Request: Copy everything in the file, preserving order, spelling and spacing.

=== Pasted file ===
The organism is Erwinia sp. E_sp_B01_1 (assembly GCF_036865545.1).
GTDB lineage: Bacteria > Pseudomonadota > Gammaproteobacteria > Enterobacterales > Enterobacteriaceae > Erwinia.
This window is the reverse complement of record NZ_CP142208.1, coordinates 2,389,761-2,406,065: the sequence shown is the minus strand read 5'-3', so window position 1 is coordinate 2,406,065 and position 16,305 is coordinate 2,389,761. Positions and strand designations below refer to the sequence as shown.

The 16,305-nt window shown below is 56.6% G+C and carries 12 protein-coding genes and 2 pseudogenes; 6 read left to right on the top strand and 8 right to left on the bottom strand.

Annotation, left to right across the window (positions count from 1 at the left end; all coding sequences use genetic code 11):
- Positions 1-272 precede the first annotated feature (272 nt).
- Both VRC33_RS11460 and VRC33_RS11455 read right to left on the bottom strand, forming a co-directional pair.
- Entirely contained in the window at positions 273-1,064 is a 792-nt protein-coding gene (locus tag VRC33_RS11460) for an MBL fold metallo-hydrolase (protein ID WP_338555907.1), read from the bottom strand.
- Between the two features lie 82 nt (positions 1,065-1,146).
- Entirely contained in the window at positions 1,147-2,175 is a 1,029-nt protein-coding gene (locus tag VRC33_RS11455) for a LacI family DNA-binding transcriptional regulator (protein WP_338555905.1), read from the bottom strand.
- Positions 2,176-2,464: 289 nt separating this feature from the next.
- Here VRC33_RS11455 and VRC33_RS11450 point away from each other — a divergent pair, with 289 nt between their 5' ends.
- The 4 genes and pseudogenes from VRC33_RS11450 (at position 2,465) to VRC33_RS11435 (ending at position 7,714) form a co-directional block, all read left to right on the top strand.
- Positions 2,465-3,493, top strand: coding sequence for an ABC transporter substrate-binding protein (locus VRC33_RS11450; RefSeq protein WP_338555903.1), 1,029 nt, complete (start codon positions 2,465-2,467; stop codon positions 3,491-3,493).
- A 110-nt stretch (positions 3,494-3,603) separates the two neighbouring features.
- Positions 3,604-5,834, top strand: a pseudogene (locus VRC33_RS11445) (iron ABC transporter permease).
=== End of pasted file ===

The organism is Erwinia sp. E_sp_B01_1 (assembly GCF_036865545.1).
GTDB lineage: Bacteria > Pseudomonadota > Gammaproteobacteria > Enterobacterales > Enterobacteriaceae > Erwinia.
This window is the reverse complement of record NZ_CP142208.1, coordinates 2,389,761-2,406,065: the sequence shown is the minus strand read 5'-3', so window position 1 is coordinate 2,406,065 and position 16,305 is coordinate 2,389,761. Positions and strand designations below refer to the sequence as shown.

The 16,305-nt window shown below is 56.6% G+C and carries 12 protein-coding genes and 2 pseudogenes; 6 read left to right on the top strand and 8 right to left on the bottom strand.

Annotation, left to right across the window (positions count from 1 at the left end; all coding sequences use genetic code 11):
- Positions 1-272 precede the first annotated feature (272 nt).
- Both VRC33_RS11460 and VRC33_RS11455 read right to left on the bottom strand, forming a co-directional pair.
- Entirely contained in the window at positions 273-1,064 is a 792-nt protein-coding gene (locus tag VRC33_RS11460) for an MBL fold metallo-hydrolase (protein ID WP_338555907.1), read from the bottom strand.
- Between the two features lie 82 nt (positions 1,065-1,146).
- Entirely contained in the window at positions 1,147-2,175 is a 1,029-nt protein-coding gene (locus tag VRC33_RS11455) for a LacI family DNA-binding transcriptional regulator (protein WP_338555905.1), read from the bottom strand.
- Positions 2,176-2,464: 289 nt separating this feature from the next.
- Here VRC33_RS11455 and VRC33_RS11450 point away from each other — a divergent pair, with 289 nt between their 5' ends.
- The 4 genes and pseudogenes from VRC33_RS11450 (at position 2,465) to VRC33_RS11435 (ending at position 7,714) form a co-directional block, all read left to right on the top strand.
- Positions 2,465-3,493, top strand: coding sequence for an ABC transporter substrate-binding protein (locus VRC33_RS11450; RefSeq protein WP_338555903.1), 1,029 nt, complete (start codon positions 2,465-2,467; stop codon positions 3,491-3,493).
- A 110-nt stretch (positions 3,494-3,603) separates the two neighbouring features.
- Positions 3,604-5,834, top strand: a pseudogene (locus VRC33_RS11445) (iron ABC transporter permease).